sTaylor, Flesch scales don't utilize the entirety of the fingerboard (e.g. play a C scale and notice how the bottom GAB is omitted). Also notice that they don't do horizontal motion. Flesch's doublestops are deficient - which I'll remedy in my "Play Violin" post.

Nowadays, people don't play the Bach Solo works (well, Chaconne) nor the Paganini Caprices (well, #24) in concert anymore because the Kreutzer grounding isn't there.

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Originally posted by Ann:

I stand side by side w. Dr.S. and HKV. Why do we seek "etudes" (studies), if the end goal is to have the technical facility to play the notes as they exist in living music?

Attempting to answer for for Lydia, perhaps it is that he or she is more of the intellectual type, and you, more intuitive.

crazy.giflaugh.gifmad.gif

HKV, I might ask you some other time, if not now, if you could supplement Flesch, or if you are complete without Flesch, or another.

And what about all the progressions starting on each different finger? Is there an end?

Although I trust you for now, If I still have these questions at a later date (which I might not have), then I might be even more desperate to know answers.

S.Taylor

[This message has been edited by staylor (edited 08-04-2000).]

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quote:

Originally posted by staylor:

Yes! Do Flesch scales cover all scale needs that one need focus on? Or is there something better?

I think as a scale system, it's the best of the published ones I've seen.

However, once you have learned the Flesch patterns, I believe that they have the problem of being rote -- there are only one or two ways to finger things, and the sequences, being scale-like, are limited. In literature, of course, this is not true.

HKV deals with this weakness through his scales in modes and so forth. I deal with it by prefering to play, instead of scales, Sevcik and Fischer "Basics" exercises, which follow either a chromatic pattern or can be done in all keys, and exercise a much wider range of patterns.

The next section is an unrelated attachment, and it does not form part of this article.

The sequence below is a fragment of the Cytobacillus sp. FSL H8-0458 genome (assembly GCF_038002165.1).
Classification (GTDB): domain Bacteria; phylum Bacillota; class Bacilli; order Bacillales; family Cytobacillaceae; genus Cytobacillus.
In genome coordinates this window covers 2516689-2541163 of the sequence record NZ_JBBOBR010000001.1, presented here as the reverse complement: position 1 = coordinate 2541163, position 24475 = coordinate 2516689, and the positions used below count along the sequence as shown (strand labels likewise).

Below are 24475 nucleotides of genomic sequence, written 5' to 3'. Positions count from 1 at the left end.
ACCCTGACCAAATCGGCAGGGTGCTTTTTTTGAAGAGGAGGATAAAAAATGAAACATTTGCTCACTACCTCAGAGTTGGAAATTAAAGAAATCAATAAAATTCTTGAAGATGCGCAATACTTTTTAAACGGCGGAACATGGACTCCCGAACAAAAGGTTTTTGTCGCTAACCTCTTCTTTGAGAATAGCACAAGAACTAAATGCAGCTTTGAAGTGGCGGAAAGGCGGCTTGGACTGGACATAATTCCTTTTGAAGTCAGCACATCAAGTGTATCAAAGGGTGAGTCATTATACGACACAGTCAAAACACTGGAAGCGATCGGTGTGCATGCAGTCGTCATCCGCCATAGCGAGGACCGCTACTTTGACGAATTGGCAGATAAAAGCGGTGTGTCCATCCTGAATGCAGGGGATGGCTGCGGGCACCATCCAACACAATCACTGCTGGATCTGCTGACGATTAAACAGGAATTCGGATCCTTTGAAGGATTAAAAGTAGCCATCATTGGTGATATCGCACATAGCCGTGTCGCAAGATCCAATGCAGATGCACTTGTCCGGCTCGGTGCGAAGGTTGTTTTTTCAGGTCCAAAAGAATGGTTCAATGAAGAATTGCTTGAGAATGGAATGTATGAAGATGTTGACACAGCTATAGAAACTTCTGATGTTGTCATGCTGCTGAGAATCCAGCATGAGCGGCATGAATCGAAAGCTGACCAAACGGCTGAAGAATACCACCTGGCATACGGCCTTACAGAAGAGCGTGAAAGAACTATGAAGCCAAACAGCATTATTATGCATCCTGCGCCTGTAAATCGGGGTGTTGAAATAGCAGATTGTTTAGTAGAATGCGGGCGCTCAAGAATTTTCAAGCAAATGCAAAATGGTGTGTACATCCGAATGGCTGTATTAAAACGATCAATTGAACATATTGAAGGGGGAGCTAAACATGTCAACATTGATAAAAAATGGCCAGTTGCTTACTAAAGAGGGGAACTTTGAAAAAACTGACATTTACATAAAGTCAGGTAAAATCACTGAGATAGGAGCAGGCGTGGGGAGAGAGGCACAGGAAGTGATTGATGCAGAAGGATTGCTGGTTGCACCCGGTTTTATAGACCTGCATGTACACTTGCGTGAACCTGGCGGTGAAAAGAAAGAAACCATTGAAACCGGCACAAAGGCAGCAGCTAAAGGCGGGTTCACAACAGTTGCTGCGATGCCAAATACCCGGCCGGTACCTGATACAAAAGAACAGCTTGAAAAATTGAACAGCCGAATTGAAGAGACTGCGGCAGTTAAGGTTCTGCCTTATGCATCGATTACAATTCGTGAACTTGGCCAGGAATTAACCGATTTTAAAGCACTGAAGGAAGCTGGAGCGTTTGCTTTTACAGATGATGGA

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Ann,

(Hmm. This response will be long.)

I find it much easier to drill technique in the context of an exercise or an etude. I benefit from having the multiple instances of the exact same problem (or similar problem).

I suppose there is a certain amount of "engineer" in my thinking -- I like to solve the general-case problem. Rather than struggling with a single problem in the literature -- such obstacles leave me feeling like I'm wasting my time, wreck my feeling of the flow of the passage, and create a future psychological block of anticipation of "ut-oh, this is the problem section" -- I prefer to find a pure-technique bit that deals with the problem, and then come back to the literature. This might be as straightforward as pulling out a book and spending 15 or 30 minutes drilling a particular exercise, or it might take a week or more of daily practice. But then I feel like I can tackle all such problems, and not just the one I encountered.

Also, in the course of practicing the exercise, I will hopefully have developed a practice trick or two (or figured out which existing one works for this kind of problem). I am forced to be conscious of the coordination of movements involved, as well as related mental processes; the conscious awareness of the physical helps a great deal when later analyzing similar problems.